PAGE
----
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Sudan: Coup leader says country became worse after takeover

General Mohamed Hamdan Daglo, known as Hemeti, says the coup has failed to bring about change
Sudan's paramilitary Rapid Support Forces commander, General Mohamed Hamdan Daglo attends a meeting of representatives of the tripartite mechanism in the Sudanese capital Khartoum on 8 June 2022. (AFP)
General Mohamed Hamdan Daglo, commander of the paramilitary Rapid Support Forces, at a meeting of the tripartite mechanism in Sudan's capital, Khartoum, on 8 June 2022 (AFP)

The deputy head of Sudan's ruling council, General Mohamed Hamdan Daglo, said on Monday that the military coup last year has failed. 

Daglo, second in command to General Abdel Fattah al-Burhan, who led the October coup, admitted they "unfortunately did not succeed in bringing about change," in an interview with BBC Arabic. 

"When you think about change, it often comes with goals and a vision for change. But unfortunately what we planned for was not achieved and it failed," the commander of the paramilitary Rapid Support Forces said.

"And now we are headed for the worst."

In October last year, Burhan led a military coup against the country's transitional civilian government, which sparked international condemnation and local unrest. Near-weekly anti-coup protests have been held across Sudan, and protesters have been met with violent crackdowns, which have killed at least 114 people since October. 

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Last month, Burhan announced the withdrawal of the army from ongoing political talks, to allow the formation of a civilian transitional government.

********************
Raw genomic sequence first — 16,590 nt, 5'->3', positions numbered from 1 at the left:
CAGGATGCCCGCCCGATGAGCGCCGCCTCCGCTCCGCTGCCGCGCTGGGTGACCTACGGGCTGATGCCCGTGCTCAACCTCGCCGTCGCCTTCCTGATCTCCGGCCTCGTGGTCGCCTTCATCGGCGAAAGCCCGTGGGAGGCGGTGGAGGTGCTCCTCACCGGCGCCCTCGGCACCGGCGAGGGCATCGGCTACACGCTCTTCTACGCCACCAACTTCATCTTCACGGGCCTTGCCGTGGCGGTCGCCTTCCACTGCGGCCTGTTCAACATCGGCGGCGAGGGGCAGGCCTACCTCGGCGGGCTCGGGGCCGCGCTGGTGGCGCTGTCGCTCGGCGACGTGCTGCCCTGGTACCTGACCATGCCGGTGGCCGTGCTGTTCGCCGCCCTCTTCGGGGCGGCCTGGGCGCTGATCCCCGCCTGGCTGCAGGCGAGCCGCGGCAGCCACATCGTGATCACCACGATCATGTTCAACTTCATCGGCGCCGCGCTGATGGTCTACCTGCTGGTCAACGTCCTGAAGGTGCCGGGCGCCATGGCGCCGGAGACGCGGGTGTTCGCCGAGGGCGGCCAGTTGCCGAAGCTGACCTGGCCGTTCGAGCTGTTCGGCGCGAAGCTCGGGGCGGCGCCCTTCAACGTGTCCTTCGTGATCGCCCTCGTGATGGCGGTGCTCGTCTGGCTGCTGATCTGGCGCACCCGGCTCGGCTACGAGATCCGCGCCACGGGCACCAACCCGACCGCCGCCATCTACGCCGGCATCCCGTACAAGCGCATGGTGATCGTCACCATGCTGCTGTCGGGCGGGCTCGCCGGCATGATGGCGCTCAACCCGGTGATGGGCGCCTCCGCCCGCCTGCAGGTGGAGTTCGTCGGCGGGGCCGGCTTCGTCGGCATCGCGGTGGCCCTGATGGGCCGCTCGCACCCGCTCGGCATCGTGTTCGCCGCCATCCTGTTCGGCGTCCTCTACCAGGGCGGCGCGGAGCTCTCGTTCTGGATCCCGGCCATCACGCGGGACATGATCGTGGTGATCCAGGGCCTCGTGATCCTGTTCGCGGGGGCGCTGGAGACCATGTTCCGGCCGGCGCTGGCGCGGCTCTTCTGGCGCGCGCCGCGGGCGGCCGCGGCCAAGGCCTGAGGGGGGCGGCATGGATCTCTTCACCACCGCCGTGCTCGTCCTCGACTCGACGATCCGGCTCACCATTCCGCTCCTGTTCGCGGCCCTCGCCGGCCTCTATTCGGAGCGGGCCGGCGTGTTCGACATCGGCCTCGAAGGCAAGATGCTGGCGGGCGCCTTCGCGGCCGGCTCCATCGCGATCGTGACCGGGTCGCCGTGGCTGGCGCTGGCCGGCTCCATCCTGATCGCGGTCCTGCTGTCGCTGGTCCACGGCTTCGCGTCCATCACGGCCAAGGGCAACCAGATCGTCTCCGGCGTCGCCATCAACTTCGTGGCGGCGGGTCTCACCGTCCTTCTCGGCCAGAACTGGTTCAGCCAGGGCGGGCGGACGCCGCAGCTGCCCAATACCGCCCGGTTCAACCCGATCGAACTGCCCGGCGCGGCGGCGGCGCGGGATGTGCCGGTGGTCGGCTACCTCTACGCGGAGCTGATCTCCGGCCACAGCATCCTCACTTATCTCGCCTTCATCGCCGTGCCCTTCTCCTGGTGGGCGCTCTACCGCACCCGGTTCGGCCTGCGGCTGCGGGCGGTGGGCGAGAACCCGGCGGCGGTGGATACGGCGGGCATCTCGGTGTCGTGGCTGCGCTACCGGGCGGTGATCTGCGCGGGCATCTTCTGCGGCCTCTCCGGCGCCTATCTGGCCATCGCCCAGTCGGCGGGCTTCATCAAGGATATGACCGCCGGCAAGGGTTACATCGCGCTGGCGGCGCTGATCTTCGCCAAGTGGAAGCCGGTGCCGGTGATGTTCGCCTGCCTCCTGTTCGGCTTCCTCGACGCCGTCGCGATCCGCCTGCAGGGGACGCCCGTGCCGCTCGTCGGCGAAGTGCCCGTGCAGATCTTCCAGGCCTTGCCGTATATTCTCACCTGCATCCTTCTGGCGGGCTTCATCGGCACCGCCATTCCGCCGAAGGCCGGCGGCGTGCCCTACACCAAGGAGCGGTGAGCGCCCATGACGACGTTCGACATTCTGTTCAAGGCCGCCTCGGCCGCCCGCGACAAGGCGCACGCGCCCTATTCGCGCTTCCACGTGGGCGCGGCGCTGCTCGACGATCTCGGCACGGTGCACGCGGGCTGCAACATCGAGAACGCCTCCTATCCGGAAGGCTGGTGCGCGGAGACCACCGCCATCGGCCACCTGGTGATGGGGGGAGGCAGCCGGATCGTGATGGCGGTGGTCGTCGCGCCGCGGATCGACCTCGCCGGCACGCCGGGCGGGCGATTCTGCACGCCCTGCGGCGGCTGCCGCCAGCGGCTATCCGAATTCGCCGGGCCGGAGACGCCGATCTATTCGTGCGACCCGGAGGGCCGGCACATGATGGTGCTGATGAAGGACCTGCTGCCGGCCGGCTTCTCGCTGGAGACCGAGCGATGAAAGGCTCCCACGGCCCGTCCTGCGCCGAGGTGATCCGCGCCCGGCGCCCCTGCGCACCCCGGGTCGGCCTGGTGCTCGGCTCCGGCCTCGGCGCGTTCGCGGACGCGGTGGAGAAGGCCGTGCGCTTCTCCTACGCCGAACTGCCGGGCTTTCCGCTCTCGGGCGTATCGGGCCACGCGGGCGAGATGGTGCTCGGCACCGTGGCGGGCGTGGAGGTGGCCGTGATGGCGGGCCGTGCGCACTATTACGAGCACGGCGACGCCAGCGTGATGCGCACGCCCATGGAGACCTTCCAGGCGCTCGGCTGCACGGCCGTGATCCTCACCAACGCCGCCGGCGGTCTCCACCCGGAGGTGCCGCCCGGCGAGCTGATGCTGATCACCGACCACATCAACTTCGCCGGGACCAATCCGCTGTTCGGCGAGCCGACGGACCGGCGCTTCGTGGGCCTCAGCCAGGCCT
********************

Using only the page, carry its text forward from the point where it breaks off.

However, opposition groups and protesters were sceptical about his intentions, suggesting that it might be an attempt to create a pro-military civilian government.

Daglo, known as Hemeti, reaffirmed Burhan's announcement in which he said the military was serious in its intention of exiting the political scene. He also said he had no political ambitions.

"We will not run for elections, but if we see Sudan collapsing, we will be present, and we are part of the Sudanese people, and what applies to others applies to us," he told the BBC. 

"I have no political ambition, but reality forced me to be present, and this is a fact I must say. And if people come and fill this void, and they are up to the responsibility, we will certainly help them so that our country does not collapse."

Hemeti was once the head of the notorious Janjaweed militias, the "devils on horseback," accused - along with the Sudanese Armed Forces - of genocide and widespread atrocities in Darfur in the early 2000s.

A former warlord from a Chadian Arab clan, Hemeti is now one of the most powerful and feared men in Sudan. His forces have been out on the streets of Khartoum and other major cities suppressing mass protests since the 2019 uprising that led to the removal of longtime ruler Omar Hassan al-Bashir.